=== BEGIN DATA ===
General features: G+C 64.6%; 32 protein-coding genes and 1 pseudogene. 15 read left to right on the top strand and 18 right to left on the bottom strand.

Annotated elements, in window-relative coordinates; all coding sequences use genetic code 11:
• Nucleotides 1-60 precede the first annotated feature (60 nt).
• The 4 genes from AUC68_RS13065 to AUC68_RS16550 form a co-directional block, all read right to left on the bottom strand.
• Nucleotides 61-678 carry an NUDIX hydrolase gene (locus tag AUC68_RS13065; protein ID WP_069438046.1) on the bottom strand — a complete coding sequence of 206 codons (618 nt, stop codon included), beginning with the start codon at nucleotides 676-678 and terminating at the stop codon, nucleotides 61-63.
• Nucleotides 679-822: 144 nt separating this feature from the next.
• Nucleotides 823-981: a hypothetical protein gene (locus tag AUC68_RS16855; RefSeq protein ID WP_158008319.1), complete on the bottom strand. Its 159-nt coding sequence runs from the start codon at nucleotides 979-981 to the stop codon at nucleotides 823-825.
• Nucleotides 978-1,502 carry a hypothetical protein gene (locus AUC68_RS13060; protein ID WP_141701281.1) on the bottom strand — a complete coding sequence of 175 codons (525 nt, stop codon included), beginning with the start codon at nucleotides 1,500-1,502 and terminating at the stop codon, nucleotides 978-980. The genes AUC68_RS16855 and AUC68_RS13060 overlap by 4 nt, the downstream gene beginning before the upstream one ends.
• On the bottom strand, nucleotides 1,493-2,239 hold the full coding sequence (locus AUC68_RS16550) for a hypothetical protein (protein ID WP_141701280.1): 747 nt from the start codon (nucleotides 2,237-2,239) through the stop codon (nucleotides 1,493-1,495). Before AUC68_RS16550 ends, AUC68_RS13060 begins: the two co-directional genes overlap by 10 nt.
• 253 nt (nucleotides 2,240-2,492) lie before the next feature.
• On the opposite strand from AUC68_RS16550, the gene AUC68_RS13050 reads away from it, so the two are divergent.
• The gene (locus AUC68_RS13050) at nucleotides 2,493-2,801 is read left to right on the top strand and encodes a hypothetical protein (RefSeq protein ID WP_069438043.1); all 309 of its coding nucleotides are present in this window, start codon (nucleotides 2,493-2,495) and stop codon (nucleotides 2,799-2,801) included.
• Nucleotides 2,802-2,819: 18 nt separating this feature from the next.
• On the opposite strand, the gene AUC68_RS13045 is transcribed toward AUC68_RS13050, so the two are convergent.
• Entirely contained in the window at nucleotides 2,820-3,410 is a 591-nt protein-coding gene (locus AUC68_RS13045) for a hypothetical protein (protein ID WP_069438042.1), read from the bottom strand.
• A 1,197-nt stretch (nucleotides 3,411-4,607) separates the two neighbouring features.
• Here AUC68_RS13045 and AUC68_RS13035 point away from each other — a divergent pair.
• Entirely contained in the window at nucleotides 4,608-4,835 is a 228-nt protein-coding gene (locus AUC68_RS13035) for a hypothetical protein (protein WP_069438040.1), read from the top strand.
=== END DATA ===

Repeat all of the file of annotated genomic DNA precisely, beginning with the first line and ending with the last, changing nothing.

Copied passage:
General features: G+C 64.6%; 32 protein-coding genes and 1 pseudogene. 15 read left to right on the top strand and 18 right to left on the bottom strand.

Annotated elements, in window-relative coordinates; all coding sequences use genetic code 11:
• Nucleotides 1-60 precede the first annotated feature (60 nt).
• The 4 genes from AUC68_RS13065 to AUC68_RS16550 form a co-directional block, all read right to left on the bottom strand.
• Nucleotides 61-678 carry an NUDIX hydrolase gene (locus tag AUC68_RS13065; protein ID WP_069438046.1) on the bottom strand — a complete coding sequence of 206 codons (618 nt, stop codon included), beginning with the start codon at nucleotides 676-678 and terminating at the stop codon, nucleotides 61-63.
• Nucleotides 679-822: 144 nt separating this feature from the next.
• Nucleotides 823-981: a hypothetical protein gene (locus tag AUC68_RS16855; RefSeq protein ID WP_158008319.1), complete on the bottom strand. Its 159-nt coding sequence runs from the start codon at nucleotides 979-981 to the stop codon at nucleotides 823-825.
• Nucleotides 978-1,502 carry a hypothetical protein gene (locus AUC68_RS13060; protein ID WP_141701281.1) on the bottom strand — a complete coding sequence of 175 codons (525 nt, stop codon included), beginning with the start codon at nucleotides 1,500-1,502 and terminating at the stop codon, nucleotides 978-980. The genes AUC68_RS16855 and AUC68_RS13060 overlap by 4 nt, the downstream gene beginning before the upstream one ends.
• On the bottom strand, nucleotides 1,493-2,239 hold the full coding sequence (locus AUC68_RS16550) for a hypothetical protein (protein ID WP_141701280.1): 747 nt from the start codon (nucleotides 2,237-2,239) through the stop codon (nucleotides 1,493-1,495). Before AUC68_RS16550 ends, AUC68_RS13060 begins: the two co-directional genes overlap by 10 nt.
• 253 nt (nucleotides 2,240-2,492) lie before the next feature.
• On the opposite strand from AUC68_RS16550, the gene AUC68_RS13050 reads away from it, so the two are divergent.
• The gene (locus AUC68_RS13050) at nucleotides 2,493-2,801 is read left to right on the top strand and encodes a hypothetical protein (RefSeq protein ID WP_069438043.1); all 309 of its coding nucleotides are present in this window, start codon (nucleotides 2,493-2,495) and stop codon (nucleotides 2,799-2,801) included.
• Nucleotides 2,802-2,819: 18 nt separating this feature from the next.
• On the opposite strand, the gene AUC68_RS13045 is transcribed toward AUC68_RS13050, so the two are convergent.
• Entirely contained in the window at nucleotides 2,820-3,410 is a 591-nt protein-coding gene (locus AUC68_RS13045) for a hypothetical protein (protein ID WP_069438042.1), read from the bottom strand.
• A 1,197-nt stretch (nucleotides 3,411-4,607) separates the two neighbouring features.
• Here AUC68_RS13045 and AUC68_RS13035 point away from each other — a divergent pair.
• Entirely contained in the window at nucleotides 4,608-4,835 is a 228-nt protein-coding gene (locus AUC68_RS13035) for a hypothetical protein (protein WP_069438040.1), read from the top strand.